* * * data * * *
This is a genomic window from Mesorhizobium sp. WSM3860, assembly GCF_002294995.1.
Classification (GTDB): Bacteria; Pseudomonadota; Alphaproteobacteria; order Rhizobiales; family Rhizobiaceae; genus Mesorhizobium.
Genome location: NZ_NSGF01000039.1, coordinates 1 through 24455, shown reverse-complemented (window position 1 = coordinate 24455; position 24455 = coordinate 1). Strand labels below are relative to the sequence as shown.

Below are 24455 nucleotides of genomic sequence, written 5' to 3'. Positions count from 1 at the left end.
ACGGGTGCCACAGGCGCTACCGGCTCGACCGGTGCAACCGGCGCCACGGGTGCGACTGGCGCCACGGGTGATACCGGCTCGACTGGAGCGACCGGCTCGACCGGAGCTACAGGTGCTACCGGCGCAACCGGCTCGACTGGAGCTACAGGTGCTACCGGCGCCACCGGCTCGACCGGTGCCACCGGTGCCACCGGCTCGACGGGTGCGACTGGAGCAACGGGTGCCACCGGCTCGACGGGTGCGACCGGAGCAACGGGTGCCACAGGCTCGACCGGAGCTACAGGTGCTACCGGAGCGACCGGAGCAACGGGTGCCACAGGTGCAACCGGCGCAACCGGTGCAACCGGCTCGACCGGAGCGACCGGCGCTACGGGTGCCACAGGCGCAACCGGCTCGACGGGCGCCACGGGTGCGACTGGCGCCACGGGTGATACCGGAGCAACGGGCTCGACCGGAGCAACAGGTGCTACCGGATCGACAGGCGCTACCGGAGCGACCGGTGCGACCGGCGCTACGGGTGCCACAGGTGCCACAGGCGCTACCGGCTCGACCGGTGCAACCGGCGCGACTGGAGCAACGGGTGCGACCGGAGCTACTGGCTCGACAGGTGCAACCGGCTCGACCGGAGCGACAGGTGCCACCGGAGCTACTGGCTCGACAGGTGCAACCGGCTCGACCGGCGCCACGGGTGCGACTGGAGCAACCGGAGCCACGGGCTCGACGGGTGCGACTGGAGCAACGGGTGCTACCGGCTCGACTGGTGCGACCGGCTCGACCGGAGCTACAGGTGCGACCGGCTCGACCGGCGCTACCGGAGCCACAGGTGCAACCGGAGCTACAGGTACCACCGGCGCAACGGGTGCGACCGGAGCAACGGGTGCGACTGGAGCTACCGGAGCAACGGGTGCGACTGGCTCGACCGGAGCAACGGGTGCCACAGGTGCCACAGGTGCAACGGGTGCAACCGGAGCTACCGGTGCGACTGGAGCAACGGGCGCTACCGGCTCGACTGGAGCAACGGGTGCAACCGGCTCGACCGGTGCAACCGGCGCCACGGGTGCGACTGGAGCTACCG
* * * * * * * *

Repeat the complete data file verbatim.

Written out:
This is a genomic window from Mesorhizobium sp. WSM3860, assembly GCF_002294995.1.
Classification (GTDB): Bacteria; Pseudomonadota; Alphaproteobacteria; order Rhizobiales; family Rhizobiaceae; genus Mesorhizobium.
Genome location: NZ_NSGF01000039.1, coordinates 1 through 24455, shown reverse-complemented (window position 1 = coordinate 24455; position 24455 = coordinate 1). Strand labels below are relative to the sequence as shown.

Below are 24455 nucleotides of genomic sequence, written 5' to 3'. Positions count from 1 at the left end.
ACGGGTGCCACAGGCGCTACCGGCTCGACCGGTGCAACCGGCGCCACGGGTGCGACTGGCGCCACGGGTGATACCGGCTCGACTGGAGCGACCGGCTCGACCGGAGCTACAGGTGCTACCGGCGCAACCGGCTCGACTGGAGCTACAGGTGCTACCGGCGCCACCGGCTCGACCGGTGCCACCGGTGCCACCGGCTCGACGGGTGCGACTGGAGCAACGGGTGCCACCGGCTCGACGGGTGCGACCGGAGCAACGGGTGCCACAGGCTCGACCGGAGCTACAGGTGCTACCGGAGCGACCGGAGCAACGGGTGCCACAGGTGCAACCGGCGCAACCGGTGCAACCGGCTCGACCGGAGCGACCGGCGCTACGGGTGCCACAGGCGCAACCGGCTCGACGGGCGCCACGGGTGCGACTGGCGCCACGGGTGATACCGGAGCAACGGGCTCGACCGGAGCAACAGGTGCTACCGGATCGACAGGCGCTACCGGAGCGACCGGTGCGACCGGCGCTACGGGTGCCACAGGTGCCACAGGCGCTACCGGCTCGACCGGTGCAACCGGCGCGACTGGAGCAACGGGTGCGACCGGAGCTACTGGCTCGACAGGTGCAACCGGCTCGACCGGAGCGACAGGTGCCACCGGAGCTACTGGCTCGACAGGTGCAACCGGCTCGACCGGCGCCACGGGTGCGACTGGAGCAACCGGAGCCACGGGCTCGACGGGTGCGACTGGAGCAACGGGTGCTACCGGCTCGACTGGTGCGACCGGCTCGACCGGAGCTACAGGTGCGACCGGCTCGACCGGCGCTACCGGAGCCACAGGTGCAACCGGAGCTACAGGTACCACCGGCGCAACGGGTGCGACCGGAGCAACGGGTGCGACTGGAGCTACCGGAGCAACGGGTGCGACTGGCTCGACCGGAGCAACGGGTGCCACAGGTGCCACAGGTGCAACGGGTGCAACCGGAGCTACCGGTGCGACTGGAGCAACGGGCGCTACCGGCTCGACTGGAGCAACGGGTGCAACCGGCTCGACCGGTGCAACCGGCGCCACGGGTGCGACTGGAGCTACCG